I then examined the three photos. On their backs, they were numbered 1 through 3 in the top right corner and they each had carefully written English text describing the pictures on the front. It was also noted that they were taken in May of 2001. This morning, I went to Kinkos to scan the photos so that I could share them on my blog. After each picture, I will provide the text exactly as written.

Photo #1

Enjoying mid-morning tea and "symphony" of bird music in the Poet DuFu Museum, Chengdu, China. Sign says: Bamboo Forest Tea Garden. Well patronised by locals.

Photo #2

In the Poet DuFu Museum's Bamboo Forest Tea Garden. Teacup language between patron and server, from top left clockwise:
-Cover leaning on cup = Too hot, Wait.
-Cover sitting upside down = Needs water
-Cover sitting upside up = Don't remove, will be back.

Photo #3

More teacup language, left to right:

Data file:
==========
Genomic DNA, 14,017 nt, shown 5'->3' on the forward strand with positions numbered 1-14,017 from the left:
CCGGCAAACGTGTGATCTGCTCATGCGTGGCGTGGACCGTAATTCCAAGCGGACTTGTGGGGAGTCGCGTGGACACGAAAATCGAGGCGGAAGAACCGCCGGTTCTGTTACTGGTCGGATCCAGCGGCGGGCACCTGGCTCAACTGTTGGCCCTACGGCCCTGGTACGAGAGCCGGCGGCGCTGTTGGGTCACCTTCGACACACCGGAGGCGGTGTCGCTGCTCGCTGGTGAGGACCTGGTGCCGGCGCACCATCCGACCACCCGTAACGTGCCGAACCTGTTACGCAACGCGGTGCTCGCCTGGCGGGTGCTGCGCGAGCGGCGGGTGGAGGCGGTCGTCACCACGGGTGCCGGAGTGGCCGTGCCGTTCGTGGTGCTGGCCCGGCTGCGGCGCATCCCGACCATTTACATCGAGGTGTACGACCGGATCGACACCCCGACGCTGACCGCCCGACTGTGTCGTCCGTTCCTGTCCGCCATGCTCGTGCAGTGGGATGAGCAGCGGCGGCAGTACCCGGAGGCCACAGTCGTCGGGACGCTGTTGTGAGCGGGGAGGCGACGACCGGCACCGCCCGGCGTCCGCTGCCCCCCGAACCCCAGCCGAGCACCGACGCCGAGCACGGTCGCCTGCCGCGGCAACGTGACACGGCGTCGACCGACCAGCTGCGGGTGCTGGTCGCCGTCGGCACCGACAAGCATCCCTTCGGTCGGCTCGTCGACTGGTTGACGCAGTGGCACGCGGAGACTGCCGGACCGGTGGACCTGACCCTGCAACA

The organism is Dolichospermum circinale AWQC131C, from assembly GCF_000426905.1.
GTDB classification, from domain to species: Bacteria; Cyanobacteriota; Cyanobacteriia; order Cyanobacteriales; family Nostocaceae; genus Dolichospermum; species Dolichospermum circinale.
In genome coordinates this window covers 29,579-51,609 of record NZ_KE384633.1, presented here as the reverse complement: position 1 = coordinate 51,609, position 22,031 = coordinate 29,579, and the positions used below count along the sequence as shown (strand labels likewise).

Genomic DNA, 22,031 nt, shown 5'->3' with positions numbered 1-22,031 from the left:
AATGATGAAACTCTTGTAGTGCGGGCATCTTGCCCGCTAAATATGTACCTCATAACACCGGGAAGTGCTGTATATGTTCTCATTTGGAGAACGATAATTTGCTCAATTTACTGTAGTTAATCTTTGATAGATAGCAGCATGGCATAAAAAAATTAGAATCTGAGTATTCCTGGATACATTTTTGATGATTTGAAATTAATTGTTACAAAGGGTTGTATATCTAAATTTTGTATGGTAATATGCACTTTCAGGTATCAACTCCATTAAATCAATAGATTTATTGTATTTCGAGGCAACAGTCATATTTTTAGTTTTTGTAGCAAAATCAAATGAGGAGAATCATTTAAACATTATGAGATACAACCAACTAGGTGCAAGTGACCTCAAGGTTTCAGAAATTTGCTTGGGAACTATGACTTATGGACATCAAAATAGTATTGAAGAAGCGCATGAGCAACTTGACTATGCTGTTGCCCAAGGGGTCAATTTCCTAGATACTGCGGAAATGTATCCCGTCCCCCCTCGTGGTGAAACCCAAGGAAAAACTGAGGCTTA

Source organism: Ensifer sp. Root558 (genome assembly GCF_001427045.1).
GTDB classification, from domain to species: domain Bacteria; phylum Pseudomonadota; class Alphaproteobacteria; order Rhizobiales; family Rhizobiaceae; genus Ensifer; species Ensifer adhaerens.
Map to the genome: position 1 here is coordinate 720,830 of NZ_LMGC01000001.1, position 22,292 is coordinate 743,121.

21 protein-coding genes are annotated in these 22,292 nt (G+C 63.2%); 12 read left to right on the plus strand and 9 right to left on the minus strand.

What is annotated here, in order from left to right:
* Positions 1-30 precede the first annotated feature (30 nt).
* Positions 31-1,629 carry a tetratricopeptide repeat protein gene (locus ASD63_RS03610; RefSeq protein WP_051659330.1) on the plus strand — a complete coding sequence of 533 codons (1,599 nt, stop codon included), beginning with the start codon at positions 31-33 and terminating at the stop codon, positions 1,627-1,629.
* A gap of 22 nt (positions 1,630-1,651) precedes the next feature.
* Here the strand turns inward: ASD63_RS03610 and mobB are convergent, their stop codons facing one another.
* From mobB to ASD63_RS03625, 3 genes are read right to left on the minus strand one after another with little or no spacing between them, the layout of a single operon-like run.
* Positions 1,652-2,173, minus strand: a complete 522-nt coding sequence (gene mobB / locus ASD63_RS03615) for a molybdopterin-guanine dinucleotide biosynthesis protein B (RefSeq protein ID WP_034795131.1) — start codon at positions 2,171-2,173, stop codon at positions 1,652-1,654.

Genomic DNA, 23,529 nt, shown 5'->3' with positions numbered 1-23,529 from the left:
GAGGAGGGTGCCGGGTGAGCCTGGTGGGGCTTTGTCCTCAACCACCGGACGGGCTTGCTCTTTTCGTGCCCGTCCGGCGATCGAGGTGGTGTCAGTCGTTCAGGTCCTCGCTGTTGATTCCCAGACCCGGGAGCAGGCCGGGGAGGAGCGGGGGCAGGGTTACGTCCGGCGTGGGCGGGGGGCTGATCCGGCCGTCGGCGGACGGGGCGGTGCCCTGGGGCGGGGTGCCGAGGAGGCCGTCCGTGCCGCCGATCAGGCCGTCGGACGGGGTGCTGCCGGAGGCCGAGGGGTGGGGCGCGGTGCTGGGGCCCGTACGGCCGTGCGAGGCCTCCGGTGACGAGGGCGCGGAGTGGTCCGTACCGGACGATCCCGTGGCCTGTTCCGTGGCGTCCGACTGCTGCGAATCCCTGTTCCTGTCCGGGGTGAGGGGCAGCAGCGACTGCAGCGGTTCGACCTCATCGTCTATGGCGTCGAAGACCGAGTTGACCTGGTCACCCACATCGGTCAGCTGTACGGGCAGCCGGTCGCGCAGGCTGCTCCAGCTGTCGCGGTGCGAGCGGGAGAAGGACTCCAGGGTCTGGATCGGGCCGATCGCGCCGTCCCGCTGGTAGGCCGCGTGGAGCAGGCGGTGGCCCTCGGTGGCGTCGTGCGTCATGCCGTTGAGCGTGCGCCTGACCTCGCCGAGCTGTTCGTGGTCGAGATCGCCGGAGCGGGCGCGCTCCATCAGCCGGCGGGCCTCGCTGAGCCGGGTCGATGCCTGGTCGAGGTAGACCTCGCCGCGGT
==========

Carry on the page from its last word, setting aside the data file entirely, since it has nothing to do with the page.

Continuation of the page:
-Lid, saucer, cup lined up as shown = Tea is no good
-Inverted lid on cup = bring bill
Patrons enjoying mid-morning tea and "symphony" of bird music in the Bamboo Forest Tea Garden in the Poet DuFu Museum, Chengdu, China. DuFu was/is a very revered poet to the Chinese people and the Chinese scholars worldwide. Thermos replaces traditional tea pot in this instance. Note bamboo furniture and chess board on table top.

I'm not sure if the man was from Sichuan 四川 (the province in which these photos were taken), but I am sure he was Chinese (I just thought that would be a cool title for this post, plus I'm pretty sure that woman on the far right in photo 2 was the mans's wife). I often wonder if the old man went around giving these educational tea photos to everybody he met... or if I was the only one?

In my very first blog post I said I would only post photographs that I or a close friend or family member had taken, but I thought I could make an exception to share these photos, because they were given to me directly by this man, whom I presume was the photographer.